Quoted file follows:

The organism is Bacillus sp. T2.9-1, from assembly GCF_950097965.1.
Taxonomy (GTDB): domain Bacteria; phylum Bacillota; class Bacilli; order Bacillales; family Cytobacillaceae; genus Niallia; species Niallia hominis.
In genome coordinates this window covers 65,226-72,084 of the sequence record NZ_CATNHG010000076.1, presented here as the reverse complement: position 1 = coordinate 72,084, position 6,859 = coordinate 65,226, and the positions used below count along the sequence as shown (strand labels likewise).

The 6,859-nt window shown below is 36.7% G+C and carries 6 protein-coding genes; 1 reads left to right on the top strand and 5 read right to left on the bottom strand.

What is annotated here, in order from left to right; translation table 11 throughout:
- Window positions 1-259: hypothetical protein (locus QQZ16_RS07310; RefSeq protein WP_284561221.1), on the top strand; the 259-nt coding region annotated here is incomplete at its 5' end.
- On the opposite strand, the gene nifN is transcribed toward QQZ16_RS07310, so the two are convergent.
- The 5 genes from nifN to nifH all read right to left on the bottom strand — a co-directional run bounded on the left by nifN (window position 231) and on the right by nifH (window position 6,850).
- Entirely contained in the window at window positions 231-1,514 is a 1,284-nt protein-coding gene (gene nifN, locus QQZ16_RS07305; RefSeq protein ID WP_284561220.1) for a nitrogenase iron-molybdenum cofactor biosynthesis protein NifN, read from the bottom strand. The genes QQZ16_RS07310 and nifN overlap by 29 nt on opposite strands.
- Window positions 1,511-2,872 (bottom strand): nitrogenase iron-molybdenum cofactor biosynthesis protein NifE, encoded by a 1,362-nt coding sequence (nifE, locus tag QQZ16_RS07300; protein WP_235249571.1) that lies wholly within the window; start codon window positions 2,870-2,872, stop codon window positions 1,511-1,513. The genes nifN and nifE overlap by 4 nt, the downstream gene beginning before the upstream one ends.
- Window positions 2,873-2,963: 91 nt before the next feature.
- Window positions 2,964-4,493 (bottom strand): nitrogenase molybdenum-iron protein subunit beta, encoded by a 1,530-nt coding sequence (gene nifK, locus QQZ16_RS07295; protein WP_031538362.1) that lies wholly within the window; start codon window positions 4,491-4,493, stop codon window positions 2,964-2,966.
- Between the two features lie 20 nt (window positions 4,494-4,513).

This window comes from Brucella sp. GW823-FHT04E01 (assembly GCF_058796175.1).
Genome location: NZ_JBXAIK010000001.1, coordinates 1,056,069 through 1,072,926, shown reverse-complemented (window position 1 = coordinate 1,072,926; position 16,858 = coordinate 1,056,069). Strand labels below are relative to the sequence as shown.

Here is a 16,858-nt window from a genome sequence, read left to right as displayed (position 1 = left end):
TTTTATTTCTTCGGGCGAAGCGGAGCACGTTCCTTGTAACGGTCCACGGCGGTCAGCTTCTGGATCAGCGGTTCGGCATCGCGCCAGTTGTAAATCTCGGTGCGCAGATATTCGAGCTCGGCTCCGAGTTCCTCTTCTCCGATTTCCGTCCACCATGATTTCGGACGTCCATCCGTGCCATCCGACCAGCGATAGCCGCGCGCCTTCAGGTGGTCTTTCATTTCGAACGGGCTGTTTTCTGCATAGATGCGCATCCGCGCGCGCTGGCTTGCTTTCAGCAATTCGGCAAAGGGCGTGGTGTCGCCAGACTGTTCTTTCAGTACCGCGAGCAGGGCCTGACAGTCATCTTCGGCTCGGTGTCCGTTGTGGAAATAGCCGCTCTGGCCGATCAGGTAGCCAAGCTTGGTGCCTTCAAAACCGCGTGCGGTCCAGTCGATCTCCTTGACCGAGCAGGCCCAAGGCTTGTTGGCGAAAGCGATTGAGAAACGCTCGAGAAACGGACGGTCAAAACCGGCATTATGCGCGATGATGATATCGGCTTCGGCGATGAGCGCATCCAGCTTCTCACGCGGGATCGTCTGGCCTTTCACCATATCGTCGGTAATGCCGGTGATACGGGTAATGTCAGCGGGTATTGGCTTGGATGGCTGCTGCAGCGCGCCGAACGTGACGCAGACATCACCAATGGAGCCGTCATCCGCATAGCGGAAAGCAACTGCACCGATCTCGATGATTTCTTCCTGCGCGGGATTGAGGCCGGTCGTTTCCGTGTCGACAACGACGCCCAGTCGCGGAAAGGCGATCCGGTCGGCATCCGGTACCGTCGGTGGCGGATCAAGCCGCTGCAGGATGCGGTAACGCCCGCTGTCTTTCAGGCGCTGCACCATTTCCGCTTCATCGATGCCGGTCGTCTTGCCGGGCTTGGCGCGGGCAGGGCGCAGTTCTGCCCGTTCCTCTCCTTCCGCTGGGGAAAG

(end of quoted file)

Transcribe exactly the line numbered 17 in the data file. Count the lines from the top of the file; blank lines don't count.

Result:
TTTTATTTCTTCGGGCGAAGCGGAGCACGTTCCTTGTAACGGTCCACGGCGGTCAGCTTCTGGATCAGCGGTTCGGCATCGCGCCAGTTGTAAATCTCGGTGCGCAGATATTCGAGCTCGGCTCCGAGTTCCTCTTCTCCGATTTCCGTCCACCATGATTTCGGACGTCCATCCGTGCCATCCGACCAGCGATAGCCGCGCGCCTTCAGGTGGTCTTTCATTTCGAACGGGCTGTTTTCTGCATAGATGCGCATCCGCGCGCGCTGGCTTGCTTTCAGCAATTCGGCAAAGGGCGTGGTGTCGCCAGACTGTTCTTTCAGTACCGCGAGCAGGGCCTGACAGTCATCTTCGGCTCGGTGTCCGTTGTGGAAATAGCCGCTCTGGCCGATCAGGTAGCCAAGCTTGGTGCCTTCAAAACCGCGTGCGGTCCAGTCGATCTCCTTGACCGAGCAGGCCCAAGGCTTGTTGGCGAAAGCGATTGAGAAACGCTCGAGAAACGGACGGTCAAAACCGGCATTATGCGCGATGATGATATCGGCTTCGGCGATGAGCGCATCCAGCTTCTCACGCGGGATCGTCTGGCCTTTCACCATATCGTCGGTAATGCCGGTGATACGGGTAATGTCAGCGGGTATTGGCTTGGATGGCTGCTGCAGCGCGCCGAACGTGACGCAGACATCACCAATGGAGCCGTCATCCGCATAGCGGAAAGCAACTGCACCGATCTCGATGATTTCTTCCTGCGCGGGATTGAGGCCGGTCGTTTCCGTGTCGACAACGACGCCCAGTCGCGGAAAGGCGATCCGGTCGGCATCCGGTACCGTCGGTGGCGGATCAAGCCGCTGCAGGATGCGGTAACGCCCGCTGTCTTTCAGGCGCTGCACCATTTCCGCTTCATCGATGCCGGTCGTCTTGCCGGGCTTGGCGCGGGCAGGGCGCAGTTCTGCCCGTTCCTCTCCTTCCGCTGGGGAAAG